Concert Review: Smashing Pumpkins & Queens of the Stone Age @ Bogart’s, Cincinnati, Ohio (4.12.99)

If you were to ask me for my top five current bands in 1999, at the time The Smashing Pumpkins would have been on that list. I was not on the Gish train, it wasn't until the single "Today" from Siamese Dream slid into heavy rotation on MTV in the later half of 1993 that I got on board, scooped up Gish, and started buying everything I could get my hands on. If a UK 3-song single appeared in the bins of either Madhatter's or Finder's in Bowling Green, I was grabbing it. I obsessed over Pisces Iscariot - "this compilation is better than most bands regular albums!" - and fully digested Mellon Collie and the Infinite Sadness. The Aeroplane Flies High single box? Purchased. Huge left turn with Adore? Not a problem.

After the turmoil of 1998, the death of Jonathan Melvoin and departure of Jimmy Chamberlain, I wasn't sure what to make of the band, as they seemed to heading down the road of collapse. However, in 1999, it was announced Chamberlain had rejoined the band, reforming the original lineup, and the band was heading out on a nine-date tour dubbed "The Arising!" with Queens of the Stone Age as the opener. There are a lot of things, in retrospect, that changed after this tour. First, it was D'arcy Wretzky's last tour with the band, soon replaced by Hole bassist Melissa Auf de Maur. Second, Queens of the Stone Age were largely unknown, and just over a year later would release their second album, but first as a true full band, Rated R. Queens when on to become the hard rock band of the 2000s, and it could be argued that this tour was a preview of the passing of the torch. How so, you may ask?

Within a year, the Pumpkins would release Machine/The Machines of God album. It's not a bad album from a songwriting perspective, there are great melodies and hooks on this album to match their 1990s output. However, in a clear bid to chase the down-tuned heavy nu-metal sound that fellow 90s alum Stone Temple Pilots attempted on the song "Down" from No. 4, there is a stamp of age on this record that simply does not hold up and sounds cringeworthy at times. Too many brittle guitar tones combined with too much digital processing and phony heaviness that just muddles everything. Personally, I far prefer the bootleg (and someday officially released) Machina II/The Friends & Enemies of Modern Music. But enough about my reminiscing, what about the show?

I had been to Bogart's before, so I knew this was a special place to see the Pumpkins. With a capacity of 1,500, this was far below 15,000-20,000 seat arenas the band would typically play. That meant the place was absolutely packed with zero room to maneuver and hot as hell. To be honest, I don't remember a single moment of Queens set. I'm not going to pretend like, oh yeah, they were awesome and I totally predicted they'd be huge. Nope, complete memory loss. To be fair, I couldn't have cared less - I was there to see the original Pumpkins play.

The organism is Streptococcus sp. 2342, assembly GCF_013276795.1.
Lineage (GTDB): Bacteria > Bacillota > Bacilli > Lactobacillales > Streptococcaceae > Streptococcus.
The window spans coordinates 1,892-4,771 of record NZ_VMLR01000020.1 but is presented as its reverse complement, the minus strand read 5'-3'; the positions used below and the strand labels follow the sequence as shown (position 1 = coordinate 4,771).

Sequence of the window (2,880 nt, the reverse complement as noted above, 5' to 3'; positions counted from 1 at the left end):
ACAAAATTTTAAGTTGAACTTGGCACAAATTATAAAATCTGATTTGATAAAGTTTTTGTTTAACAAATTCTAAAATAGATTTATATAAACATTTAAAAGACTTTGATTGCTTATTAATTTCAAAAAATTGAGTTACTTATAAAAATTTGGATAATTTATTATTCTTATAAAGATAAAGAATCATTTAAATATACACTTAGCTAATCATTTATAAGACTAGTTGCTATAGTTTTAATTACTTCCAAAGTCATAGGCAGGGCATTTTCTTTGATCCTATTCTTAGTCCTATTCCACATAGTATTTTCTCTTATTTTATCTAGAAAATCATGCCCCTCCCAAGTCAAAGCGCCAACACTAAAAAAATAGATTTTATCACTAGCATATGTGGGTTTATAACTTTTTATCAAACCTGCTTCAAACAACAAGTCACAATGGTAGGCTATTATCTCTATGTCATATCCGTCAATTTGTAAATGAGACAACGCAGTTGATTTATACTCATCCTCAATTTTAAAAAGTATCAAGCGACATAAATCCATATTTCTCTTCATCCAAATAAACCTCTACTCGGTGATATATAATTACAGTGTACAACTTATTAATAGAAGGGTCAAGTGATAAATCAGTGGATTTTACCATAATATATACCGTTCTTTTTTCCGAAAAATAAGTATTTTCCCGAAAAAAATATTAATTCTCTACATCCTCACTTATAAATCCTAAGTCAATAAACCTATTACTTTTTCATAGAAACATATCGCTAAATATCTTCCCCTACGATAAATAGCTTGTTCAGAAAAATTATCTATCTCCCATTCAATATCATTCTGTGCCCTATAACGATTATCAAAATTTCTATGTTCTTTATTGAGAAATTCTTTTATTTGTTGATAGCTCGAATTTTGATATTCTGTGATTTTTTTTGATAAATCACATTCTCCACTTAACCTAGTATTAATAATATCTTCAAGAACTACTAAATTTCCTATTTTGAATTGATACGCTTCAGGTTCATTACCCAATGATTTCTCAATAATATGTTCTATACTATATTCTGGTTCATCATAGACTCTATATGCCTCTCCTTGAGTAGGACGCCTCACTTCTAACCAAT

Below is the setlist, and as you can see, they opened with I Am One off of Gish. It is the first and only time I have ever been in a crowd that pogo'd. The entire room was a wave of humanity rising and falling in a way I had never experienced before and have never experienced since. The joy of having Chamberlain kick off the evening after his very public problems was an incredible way to kick off night, and the band did not let up for one moment.

When they tore into Glass' Theme, it was definitely a "holy shit" moment. The new song was absolutely on fire and unlike anything on Adore, and foretold the heavier direction was the band was heading, along with tunes like Dross and Cash Car Star that ended up on Machina II. They managed to toughen up older tracks like Pug and Ava Adore to fit the new sound, which was aggressive bordering on out of control at times.

Looking back, it's a truly a last gasp for me. Machina would be released, and the spark would fade. I appreciated the interesting but uneven Zwan album from 2003, and even liked parts of Billy Corgan's solo album TheFutureEmbrace from 2005. By the time Corgan reformed the Pumpkins for Zeitgeist in 2007, it was in name only both in the line-up and music, and it's never been the same for me since. That's not uncommon, a listener can grow musically in a direction that the performer may not, and that's okay. I kept checking in with whatever Corgan was putting out up until the point his politics and behavior made it apparent I could not no longer stomach supporting him, so I haven't bothered with anything since 2014's Oceania, which I ultimately did not care for.

Revisiting the band for this post, it becomes apparent that the Pumpkins put out an incredible body of work in the 1990s, nearly unmatched in quality and quantity by any other artist. I'm glad I got to end the decade seeing them at this show which captured the band at a performance peak.

1. I Am One
2. Zero
3. Pug
4. La Dolly Vita
5. Glass' Theme
6. The Imploding Voice
7. Dross
8. Speed Kills
9. Blue Skies Bring Tears
10. Stand Inside Your Love
11. Glass and the Ghost Children
12. Wound
13. Cash Car Star
14. Ava Adore
15. Today
Encore #1
16. Muzzle
17. Soma
Encore #2
18. Home
19. If There Is A God
20. With Every Light
Encore #3
21. Geek U.S.A.